Python in Greek and Roman Biography and Mythology
（Πύθων), the famous dragon who guarded the oracle of Delphi,
is described as a son of Gaea. He lived in the caves of mount
Parnassus, but was killed by Apollo, who then took possession
of the oracle. (Apollod. 1.1 ; Strab. ix. p.422.) - A
Dictionary of Greek and Roman biography and mythology, William
- A Dictionary of Greek and Roman biography and mythology, William Smith, Ed.
Python in Wikipedia
In Greek mythology Python (Greek: Πύθων, gen.: Πύθωνος) was
the earth-dragon of Delphi, always represented in Greek
sculpture and vase-paintings as a serpent. She presided at
the Delphic oracle, which existed in the cult center for her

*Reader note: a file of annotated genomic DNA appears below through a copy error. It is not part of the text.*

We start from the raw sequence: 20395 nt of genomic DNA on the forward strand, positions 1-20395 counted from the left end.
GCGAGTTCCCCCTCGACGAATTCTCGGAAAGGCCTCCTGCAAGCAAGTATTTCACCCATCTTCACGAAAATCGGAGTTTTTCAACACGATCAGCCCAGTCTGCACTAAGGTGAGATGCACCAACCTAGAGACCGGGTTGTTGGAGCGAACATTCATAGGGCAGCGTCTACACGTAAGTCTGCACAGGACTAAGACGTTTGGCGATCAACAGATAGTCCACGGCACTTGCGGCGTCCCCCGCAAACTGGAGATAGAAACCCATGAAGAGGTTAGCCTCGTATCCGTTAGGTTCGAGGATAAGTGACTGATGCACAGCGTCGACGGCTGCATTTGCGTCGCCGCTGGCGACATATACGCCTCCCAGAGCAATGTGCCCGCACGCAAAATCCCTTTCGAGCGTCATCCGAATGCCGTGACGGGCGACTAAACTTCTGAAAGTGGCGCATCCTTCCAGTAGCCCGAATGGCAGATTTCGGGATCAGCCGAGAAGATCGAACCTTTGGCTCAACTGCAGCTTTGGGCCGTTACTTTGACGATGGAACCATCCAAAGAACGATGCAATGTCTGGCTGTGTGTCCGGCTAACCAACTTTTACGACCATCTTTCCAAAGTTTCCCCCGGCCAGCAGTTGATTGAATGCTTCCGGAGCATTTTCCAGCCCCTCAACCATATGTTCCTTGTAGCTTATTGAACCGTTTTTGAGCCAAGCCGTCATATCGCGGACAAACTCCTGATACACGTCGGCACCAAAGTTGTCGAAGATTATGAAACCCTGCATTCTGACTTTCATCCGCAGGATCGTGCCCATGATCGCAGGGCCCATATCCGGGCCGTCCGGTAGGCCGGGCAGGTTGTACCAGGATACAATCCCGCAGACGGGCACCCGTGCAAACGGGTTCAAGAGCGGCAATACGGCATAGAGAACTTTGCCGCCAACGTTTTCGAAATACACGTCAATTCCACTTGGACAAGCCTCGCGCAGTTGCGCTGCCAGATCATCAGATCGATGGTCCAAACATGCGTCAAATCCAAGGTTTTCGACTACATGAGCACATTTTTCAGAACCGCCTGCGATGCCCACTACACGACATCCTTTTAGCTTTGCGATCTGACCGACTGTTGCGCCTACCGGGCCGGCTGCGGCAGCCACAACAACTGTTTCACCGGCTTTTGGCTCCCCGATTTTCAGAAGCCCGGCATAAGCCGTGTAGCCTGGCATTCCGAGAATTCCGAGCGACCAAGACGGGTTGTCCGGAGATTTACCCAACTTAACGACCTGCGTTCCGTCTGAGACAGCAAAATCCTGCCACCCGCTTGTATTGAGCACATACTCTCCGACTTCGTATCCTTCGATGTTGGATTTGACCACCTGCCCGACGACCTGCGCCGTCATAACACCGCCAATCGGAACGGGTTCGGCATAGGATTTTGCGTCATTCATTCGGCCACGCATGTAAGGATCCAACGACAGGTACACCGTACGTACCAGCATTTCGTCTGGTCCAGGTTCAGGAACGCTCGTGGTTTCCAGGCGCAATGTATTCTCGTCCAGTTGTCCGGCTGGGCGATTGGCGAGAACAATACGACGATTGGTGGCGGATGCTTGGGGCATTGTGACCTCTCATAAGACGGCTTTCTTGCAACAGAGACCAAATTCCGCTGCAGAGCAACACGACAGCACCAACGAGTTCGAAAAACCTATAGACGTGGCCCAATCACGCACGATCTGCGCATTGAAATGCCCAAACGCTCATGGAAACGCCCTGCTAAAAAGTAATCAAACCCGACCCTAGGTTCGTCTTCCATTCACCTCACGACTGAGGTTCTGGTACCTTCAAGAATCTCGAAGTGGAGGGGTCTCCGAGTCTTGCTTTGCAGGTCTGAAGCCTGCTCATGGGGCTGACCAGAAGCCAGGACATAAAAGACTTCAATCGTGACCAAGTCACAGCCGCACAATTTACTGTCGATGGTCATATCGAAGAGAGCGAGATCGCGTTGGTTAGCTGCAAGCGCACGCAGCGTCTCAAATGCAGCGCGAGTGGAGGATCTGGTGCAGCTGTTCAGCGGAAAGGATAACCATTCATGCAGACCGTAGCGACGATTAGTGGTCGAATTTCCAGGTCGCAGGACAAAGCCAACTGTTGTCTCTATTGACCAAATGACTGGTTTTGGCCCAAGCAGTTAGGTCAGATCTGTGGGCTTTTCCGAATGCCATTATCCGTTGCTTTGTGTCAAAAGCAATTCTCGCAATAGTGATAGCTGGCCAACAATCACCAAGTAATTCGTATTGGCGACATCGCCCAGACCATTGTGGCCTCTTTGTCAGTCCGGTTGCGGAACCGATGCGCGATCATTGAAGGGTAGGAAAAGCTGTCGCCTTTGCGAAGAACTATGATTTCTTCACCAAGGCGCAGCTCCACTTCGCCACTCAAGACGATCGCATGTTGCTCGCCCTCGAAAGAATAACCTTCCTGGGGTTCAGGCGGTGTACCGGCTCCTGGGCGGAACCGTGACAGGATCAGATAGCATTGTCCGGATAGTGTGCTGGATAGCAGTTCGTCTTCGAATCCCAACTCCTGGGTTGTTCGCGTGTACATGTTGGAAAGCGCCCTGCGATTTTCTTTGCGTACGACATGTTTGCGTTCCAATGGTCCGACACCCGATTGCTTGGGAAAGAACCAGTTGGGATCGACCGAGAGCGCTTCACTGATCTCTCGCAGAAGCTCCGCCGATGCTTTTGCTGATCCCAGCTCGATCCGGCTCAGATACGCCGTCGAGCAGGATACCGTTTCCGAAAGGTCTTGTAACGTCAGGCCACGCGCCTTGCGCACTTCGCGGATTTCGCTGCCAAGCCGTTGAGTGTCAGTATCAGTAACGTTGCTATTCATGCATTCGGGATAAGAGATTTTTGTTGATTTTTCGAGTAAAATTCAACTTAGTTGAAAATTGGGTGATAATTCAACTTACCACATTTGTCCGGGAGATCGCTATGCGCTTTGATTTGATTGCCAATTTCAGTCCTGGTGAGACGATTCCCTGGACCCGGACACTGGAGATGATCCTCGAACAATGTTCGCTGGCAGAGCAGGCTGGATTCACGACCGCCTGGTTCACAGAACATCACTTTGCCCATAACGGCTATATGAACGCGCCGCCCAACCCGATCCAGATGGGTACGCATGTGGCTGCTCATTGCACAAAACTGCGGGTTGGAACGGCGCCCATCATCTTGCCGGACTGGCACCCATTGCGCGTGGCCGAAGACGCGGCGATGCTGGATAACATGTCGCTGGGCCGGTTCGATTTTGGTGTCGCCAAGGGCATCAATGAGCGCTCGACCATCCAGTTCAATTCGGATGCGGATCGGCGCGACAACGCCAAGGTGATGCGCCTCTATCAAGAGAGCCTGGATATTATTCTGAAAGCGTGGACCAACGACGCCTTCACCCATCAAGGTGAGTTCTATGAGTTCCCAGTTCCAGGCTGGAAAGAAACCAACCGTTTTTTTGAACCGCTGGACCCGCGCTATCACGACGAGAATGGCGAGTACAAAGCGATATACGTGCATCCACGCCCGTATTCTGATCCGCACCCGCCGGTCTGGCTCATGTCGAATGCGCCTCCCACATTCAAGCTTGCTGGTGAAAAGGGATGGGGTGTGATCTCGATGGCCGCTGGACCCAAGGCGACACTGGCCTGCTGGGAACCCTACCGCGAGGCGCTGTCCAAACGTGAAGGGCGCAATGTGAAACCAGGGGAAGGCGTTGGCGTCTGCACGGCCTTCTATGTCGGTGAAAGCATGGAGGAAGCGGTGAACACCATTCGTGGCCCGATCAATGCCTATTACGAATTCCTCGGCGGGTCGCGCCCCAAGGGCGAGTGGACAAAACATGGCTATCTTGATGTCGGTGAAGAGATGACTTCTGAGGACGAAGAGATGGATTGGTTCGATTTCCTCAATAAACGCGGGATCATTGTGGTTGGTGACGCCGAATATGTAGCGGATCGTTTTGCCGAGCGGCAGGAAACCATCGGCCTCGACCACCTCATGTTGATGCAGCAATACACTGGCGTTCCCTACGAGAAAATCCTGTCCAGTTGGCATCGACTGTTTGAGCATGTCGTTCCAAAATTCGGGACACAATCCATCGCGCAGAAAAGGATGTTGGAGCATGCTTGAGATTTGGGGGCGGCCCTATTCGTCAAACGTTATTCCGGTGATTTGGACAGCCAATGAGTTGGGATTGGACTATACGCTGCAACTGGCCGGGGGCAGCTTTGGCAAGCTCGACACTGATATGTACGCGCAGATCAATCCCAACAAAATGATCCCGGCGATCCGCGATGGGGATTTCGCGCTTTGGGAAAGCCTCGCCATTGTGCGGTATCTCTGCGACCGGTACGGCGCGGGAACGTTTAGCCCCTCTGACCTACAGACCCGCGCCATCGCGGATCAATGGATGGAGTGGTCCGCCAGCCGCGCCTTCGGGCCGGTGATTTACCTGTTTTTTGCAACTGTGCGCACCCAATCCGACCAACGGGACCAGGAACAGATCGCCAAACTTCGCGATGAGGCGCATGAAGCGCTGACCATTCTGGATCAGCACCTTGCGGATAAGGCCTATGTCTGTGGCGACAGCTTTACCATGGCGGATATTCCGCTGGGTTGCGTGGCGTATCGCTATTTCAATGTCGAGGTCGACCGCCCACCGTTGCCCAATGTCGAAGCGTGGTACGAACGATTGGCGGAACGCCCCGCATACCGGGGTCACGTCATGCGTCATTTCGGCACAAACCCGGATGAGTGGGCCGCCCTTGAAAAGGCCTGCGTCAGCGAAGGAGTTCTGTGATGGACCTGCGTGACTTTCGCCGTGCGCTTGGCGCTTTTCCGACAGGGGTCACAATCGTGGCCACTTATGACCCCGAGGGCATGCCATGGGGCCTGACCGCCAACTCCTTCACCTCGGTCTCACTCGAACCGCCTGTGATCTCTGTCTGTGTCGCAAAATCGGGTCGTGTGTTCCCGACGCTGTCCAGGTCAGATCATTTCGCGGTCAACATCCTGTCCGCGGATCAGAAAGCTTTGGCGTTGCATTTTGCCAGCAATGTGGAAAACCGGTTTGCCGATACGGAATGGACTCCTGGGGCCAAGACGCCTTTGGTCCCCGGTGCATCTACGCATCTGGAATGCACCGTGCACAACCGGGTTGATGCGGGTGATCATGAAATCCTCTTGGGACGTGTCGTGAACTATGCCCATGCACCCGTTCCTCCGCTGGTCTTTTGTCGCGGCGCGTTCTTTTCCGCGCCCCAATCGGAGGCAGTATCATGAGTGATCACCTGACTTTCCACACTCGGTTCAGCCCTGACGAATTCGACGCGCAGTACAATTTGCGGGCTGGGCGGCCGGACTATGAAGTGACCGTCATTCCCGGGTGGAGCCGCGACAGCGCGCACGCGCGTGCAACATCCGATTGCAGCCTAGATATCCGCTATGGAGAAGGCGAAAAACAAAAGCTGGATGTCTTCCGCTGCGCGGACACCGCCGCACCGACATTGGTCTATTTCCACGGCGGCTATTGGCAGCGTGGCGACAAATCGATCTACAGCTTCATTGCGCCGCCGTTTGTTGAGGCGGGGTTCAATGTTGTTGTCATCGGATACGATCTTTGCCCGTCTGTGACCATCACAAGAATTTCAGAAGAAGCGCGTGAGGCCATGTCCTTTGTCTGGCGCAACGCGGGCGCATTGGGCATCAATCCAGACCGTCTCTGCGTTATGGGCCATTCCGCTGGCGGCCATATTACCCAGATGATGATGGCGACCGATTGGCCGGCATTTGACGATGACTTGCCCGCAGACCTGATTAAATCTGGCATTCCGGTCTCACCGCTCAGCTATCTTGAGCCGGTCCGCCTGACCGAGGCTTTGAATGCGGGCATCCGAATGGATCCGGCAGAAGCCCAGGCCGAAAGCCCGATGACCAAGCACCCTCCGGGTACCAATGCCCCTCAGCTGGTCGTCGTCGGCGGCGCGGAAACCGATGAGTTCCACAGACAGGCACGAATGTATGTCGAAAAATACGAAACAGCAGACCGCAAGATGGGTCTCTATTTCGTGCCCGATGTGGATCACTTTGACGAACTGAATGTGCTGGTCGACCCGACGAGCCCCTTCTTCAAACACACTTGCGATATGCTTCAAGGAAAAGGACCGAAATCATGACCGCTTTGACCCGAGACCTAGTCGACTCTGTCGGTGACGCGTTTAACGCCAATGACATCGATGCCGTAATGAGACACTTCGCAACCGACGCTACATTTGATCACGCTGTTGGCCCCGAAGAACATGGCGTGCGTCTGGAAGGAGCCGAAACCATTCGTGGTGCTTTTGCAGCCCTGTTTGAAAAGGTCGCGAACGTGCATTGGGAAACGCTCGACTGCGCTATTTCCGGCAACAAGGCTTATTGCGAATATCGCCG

mother, Gaia, "Earth," Pytho being the place name that was
substituted for the earlier Krisa. Hellenes considered the
site to be the center of the earth, represented by a stone,
the omphalos or navel, which Python guarded.
Python became the chthonic enemy of the later Olympian deity
Apollo, who slew her and remade her former home and the
oracle, the most famous in Classical Greece, as his own.
Changes such as these in ancient myths may reflect a profound
change in the religious concepts of Hellenic culture. Some
were gradual over time and others occurred abruptly following